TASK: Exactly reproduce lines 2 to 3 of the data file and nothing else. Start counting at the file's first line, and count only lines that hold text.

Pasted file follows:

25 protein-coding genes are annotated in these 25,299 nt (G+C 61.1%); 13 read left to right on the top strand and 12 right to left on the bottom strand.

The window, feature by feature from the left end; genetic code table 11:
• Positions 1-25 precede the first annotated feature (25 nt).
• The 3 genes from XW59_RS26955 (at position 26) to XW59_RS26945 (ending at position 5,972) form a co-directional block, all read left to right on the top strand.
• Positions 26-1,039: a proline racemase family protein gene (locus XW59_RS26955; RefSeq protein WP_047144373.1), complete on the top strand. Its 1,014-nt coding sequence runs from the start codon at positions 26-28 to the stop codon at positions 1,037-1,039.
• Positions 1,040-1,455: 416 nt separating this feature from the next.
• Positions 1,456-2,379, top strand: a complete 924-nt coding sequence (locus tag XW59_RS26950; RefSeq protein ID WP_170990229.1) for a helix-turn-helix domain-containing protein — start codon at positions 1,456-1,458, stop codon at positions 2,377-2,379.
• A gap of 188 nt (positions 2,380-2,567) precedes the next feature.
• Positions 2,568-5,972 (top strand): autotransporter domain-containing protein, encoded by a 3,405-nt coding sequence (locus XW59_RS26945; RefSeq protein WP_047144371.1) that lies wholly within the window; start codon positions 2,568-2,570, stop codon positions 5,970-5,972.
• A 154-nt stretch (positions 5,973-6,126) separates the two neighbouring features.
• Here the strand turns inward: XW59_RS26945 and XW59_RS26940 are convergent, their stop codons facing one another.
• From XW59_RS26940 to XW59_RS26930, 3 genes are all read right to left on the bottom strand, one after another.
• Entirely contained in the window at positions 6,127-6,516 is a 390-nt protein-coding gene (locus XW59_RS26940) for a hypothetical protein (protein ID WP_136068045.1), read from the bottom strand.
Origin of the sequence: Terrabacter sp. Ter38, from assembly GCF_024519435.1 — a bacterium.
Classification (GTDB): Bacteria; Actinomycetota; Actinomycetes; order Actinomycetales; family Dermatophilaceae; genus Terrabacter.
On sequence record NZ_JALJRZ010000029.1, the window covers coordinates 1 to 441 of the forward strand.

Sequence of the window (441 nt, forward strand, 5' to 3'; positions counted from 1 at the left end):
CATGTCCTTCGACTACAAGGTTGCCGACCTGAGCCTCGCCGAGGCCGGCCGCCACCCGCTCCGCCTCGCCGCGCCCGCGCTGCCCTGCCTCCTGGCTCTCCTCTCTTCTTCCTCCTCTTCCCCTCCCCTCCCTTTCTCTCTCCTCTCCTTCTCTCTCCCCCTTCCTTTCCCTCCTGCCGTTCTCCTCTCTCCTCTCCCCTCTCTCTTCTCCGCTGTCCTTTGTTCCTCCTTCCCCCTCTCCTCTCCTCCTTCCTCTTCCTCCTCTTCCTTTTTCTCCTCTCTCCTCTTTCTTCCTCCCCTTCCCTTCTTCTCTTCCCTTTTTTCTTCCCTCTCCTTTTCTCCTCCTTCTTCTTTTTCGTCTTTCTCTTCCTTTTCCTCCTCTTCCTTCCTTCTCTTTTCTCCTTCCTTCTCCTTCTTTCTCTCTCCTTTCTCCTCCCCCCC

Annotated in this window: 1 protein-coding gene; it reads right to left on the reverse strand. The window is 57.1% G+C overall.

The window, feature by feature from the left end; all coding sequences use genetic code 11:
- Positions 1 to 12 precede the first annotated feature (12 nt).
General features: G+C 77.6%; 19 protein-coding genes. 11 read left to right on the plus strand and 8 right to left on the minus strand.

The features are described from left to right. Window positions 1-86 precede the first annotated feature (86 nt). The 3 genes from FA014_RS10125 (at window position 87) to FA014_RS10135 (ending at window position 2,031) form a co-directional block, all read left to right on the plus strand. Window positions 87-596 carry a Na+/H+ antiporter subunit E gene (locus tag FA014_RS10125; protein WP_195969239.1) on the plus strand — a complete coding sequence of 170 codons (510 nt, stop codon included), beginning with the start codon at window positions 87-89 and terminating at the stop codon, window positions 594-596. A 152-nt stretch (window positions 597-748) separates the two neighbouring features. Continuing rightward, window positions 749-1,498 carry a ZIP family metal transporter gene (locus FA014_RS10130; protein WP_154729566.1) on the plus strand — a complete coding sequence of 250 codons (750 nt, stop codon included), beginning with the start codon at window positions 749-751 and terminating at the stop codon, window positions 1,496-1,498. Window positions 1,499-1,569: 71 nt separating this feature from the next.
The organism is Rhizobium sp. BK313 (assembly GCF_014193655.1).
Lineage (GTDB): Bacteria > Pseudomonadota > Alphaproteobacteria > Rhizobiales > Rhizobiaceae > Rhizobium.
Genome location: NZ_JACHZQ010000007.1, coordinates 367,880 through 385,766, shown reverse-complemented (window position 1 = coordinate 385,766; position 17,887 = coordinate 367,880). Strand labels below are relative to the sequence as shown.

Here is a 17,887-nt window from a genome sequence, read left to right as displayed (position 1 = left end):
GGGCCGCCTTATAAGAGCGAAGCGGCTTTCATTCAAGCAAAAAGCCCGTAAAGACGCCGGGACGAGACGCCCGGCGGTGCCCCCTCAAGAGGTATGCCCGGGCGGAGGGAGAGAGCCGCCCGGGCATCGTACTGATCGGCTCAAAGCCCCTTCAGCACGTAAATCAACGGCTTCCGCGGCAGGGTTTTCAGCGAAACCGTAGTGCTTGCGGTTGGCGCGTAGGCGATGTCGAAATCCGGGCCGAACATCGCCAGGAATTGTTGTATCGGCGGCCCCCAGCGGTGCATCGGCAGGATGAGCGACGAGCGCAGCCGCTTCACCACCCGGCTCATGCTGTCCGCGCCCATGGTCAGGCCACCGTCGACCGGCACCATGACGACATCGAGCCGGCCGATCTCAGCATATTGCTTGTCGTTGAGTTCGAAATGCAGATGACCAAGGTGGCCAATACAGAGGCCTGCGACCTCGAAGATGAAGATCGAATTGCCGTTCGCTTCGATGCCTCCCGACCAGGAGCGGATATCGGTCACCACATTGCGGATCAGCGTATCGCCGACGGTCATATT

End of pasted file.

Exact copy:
The window, feature by feature from the left end; genetic code table 11:
• Positions 1-25 precede the first annotated feature (25 nt).